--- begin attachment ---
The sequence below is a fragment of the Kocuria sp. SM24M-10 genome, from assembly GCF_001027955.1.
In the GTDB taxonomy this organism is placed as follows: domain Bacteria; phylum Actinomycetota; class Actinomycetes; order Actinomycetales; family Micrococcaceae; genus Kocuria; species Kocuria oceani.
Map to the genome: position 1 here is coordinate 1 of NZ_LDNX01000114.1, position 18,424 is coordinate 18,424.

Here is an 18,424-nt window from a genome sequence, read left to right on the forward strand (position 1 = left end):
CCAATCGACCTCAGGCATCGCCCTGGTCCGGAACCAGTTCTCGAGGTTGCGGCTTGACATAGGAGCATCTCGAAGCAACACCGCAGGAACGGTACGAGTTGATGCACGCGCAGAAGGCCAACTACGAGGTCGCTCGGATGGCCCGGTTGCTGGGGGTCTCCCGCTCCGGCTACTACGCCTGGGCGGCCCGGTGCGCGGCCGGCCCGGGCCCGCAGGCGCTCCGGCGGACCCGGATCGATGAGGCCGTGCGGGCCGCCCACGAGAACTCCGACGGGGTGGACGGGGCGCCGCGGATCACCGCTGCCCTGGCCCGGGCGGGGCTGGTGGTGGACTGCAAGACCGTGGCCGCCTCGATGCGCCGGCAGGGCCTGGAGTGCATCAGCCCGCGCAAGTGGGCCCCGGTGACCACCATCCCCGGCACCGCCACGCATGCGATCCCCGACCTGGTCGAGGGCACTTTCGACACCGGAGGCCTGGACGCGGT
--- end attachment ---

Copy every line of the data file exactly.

The sequence below is a fragment of the Kocuria sp. SM24M-10 genome, from assembly GCF_001027955.1.
In the GTDB taxonomy this organism is placed as follows: domain Bacteria; phylum Actinomycetota; class Actinomycetes; order Actinomycetales; family Micrococcaceae; genus Kocuria; species Kocuria oceani.
Map to the genome: position 1 here is coordinate 1 of NZ_LDNX01000114.1, position 18,424 is coordinate 18,424.

Here is an 18,424-nt window from a genome sequence, read left to right on the forward strand (position 1 = left end):
CCAATCGACCTCAGGCATCGCCCTGGTCCGGAACCAGTTCTCGAGGTTGCGGCTTGACATAGGAGCATCTCGAAGCAACACCGCAGGAACGGTACGAGTTGATGCACGCGCAGAAGGCCAACTACGAGGTCGCTCGGATGGCCCGGTTGCTGGGGGTCTCCCGCTCCGGCTACTACGCCTGGGCGGCCCGGTGCGCGGCCGGCCCGGGCCCGCAGGCGCTCCGGCGGACCCGGATCGATGAGGCCGTGCGGGCCGCCCACGAGAACTCCGACGGGGTGGACGGGGCGCCGCGGATCACCGCTGCCCTGGCCCGGGCGGGGCTGGTGGTGGACTGCAAGACCGTGGCCGCCTCGATGCGCCGGCAGGGCCTGGAGTGCATCAGCCCGCGCAAGTGGGCCCCGGTGACCACCATCCCCGGCACCGCCACGCATGCGATCCCCGACCTGGTCGAGGGCACTTTCGACACCGGAGGCCTGGACGCGGT